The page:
Juvenile Homes Don’t Offer ‘Homely’ Environ: Activists

Published: 26th December 2014 06:03 AM  |   Last Updated: 26th December 2014 06:03 AM   |  A+A-

CHENNAI: The escape of 10 juveniles from an observation home at Kilpauk last night is the third such incident in the State in as many months where desperate juvenile delinquents have managed to flee from the homes.

Activists point out that recurrence of such incidents only proves that the juvenile delinquents see them as a prison and not as a “home”. This means failure in creating an atmosphere of reconciliation, conducive for the juveniles to reform themselves. While the apathy and inefficiency of the officials involved in juvenile justice contribute towards this, the juvenile delinquents being abandoned by their own families is another crucial factor.

“Majority of the juvenile delinquents arrested by the police are from the economically and socially disadvantaged communities. Their parents are not aware of the legal options available to them. They also lack the financial means to fight the case legally,” says A Narayanan, a social activist waging a legal battle for the implementation of the Juvenile Justice Act in the State.

For many parents from the economically poor strata, visiting their child in the home even for a single day means loss of wages for that day. In most of the case of juvenile offenders escaping from the homes, meeting their parents remains the main reason as they are haunted by the feeling of being lonely.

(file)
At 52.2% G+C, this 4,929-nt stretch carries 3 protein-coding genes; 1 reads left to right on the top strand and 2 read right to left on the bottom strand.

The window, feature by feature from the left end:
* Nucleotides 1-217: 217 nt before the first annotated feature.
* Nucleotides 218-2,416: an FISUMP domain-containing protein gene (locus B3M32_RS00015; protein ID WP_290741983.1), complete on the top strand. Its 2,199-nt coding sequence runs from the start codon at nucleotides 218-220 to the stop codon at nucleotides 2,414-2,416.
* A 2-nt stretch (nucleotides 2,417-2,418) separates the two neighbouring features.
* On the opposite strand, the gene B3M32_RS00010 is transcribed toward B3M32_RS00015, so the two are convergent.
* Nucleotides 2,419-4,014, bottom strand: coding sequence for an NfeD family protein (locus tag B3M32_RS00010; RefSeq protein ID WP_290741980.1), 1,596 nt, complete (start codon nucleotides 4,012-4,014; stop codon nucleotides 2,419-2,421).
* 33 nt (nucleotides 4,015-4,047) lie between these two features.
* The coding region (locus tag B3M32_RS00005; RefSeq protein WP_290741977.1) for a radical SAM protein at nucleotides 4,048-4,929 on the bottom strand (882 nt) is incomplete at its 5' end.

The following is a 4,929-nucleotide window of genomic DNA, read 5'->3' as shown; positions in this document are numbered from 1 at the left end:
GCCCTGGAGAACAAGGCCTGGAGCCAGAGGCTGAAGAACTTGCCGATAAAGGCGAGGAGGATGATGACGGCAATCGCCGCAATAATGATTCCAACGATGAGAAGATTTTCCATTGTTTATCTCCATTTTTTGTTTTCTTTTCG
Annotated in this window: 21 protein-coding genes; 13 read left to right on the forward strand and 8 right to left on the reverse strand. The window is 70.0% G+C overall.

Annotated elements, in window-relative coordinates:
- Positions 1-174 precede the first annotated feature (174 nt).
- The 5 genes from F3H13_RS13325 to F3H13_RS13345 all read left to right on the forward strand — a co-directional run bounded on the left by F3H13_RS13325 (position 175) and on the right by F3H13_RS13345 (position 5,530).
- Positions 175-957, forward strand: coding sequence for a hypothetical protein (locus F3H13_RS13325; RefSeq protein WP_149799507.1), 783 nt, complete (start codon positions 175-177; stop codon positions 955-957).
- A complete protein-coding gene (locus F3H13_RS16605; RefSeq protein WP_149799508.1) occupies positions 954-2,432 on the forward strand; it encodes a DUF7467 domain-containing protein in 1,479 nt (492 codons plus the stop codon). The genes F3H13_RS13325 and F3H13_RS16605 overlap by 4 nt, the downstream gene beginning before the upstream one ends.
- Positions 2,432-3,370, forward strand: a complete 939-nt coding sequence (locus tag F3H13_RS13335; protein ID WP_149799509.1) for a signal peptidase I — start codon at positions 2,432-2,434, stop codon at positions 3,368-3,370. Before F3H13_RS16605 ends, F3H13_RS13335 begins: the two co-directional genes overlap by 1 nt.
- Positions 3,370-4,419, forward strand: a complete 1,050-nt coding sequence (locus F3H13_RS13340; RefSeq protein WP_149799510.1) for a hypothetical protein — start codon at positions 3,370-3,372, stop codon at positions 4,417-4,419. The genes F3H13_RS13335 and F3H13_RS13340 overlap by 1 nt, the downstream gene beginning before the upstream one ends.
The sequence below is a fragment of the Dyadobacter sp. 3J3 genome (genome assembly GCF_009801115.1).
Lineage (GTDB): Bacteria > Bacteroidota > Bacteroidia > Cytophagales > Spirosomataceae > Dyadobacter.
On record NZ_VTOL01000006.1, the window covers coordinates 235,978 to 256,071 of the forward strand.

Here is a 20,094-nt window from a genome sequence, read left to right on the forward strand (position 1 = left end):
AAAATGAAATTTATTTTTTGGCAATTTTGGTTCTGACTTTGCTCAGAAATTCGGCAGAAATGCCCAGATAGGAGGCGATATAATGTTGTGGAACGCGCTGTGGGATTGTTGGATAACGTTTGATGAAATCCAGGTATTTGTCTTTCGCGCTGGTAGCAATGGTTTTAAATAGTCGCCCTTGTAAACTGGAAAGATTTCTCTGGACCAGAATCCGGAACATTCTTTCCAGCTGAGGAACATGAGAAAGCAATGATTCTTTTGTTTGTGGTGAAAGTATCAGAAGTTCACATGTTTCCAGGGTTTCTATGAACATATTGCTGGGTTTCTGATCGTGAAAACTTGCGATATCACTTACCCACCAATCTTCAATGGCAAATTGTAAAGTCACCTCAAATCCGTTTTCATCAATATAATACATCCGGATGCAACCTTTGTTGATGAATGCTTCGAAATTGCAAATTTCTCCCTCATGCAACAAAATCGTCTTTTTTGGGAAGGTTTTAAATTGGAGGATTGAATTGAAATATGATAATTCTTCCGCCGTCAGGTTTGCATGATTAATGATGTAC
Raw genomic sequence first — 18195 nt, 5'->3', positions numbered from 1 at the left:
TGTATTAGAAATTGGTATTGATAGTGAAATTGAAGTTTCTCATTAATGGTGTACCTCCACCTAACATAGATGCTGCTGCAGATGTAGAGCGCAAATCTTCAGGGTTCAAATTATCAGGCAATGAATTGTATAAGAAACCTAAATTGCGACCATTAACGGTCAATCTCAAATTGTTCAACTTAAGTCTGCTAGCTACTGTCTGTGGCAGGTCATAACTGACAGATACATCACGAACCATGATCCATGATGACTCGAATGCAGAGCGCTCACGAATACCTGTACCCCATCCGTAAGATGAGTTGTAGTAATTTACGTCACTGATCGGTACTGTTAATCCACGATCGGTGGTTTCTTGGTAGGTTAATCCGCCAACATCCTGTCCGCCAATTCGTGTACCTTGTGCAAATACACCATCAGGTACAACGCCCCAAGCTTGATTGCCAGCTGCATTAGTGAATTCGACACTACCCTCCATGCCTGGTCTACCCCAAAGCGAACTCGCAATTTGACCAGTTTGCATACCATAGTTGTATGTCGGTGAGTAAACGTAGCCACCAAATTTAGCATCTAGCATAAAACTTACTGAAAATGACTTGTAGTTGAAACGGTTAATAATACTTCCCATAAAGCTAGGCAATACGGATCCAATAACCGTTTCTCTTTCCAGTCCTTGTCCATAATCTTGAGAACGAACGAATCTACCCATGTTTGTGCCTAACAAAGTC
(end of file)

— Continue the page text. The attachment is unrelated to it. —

Probing the escape of a group of juveniles from a home in Coimbatore, a report by the District Legal Services Authority found that it was an act of desperation as their parents had never visited them for months in the absence of any effort to release them on bail.

“In such cases, it is the responsibility of the probationary officer to contact and counsel the parents. The officers must also take proactive steps to counsel the juveniles and explore every possibility of reforming them. But there are large numbers of vacancies of probationary officers and even the existing officers are not qualified enough to handle such issues,” says Narayanan.

According to reports, the juvenile delinquents who recently escaped from an observation home in Madurai had said they escaped due to torture by another section of delinquents, which points to the failure of the officials in segregating the more hardened from others.

In contrast, juvenile delinquents from middle or upper class sections get adequate support from their parents and even manage to continue their studies leaving the bitter past behind. But in case of the socially and economically weaker sections, most of the juvenile delinquents suffer in the homes for months without getting a bail. For them, escaping from the home, which they clearly see as a prison, appears to be the only way to freedom!

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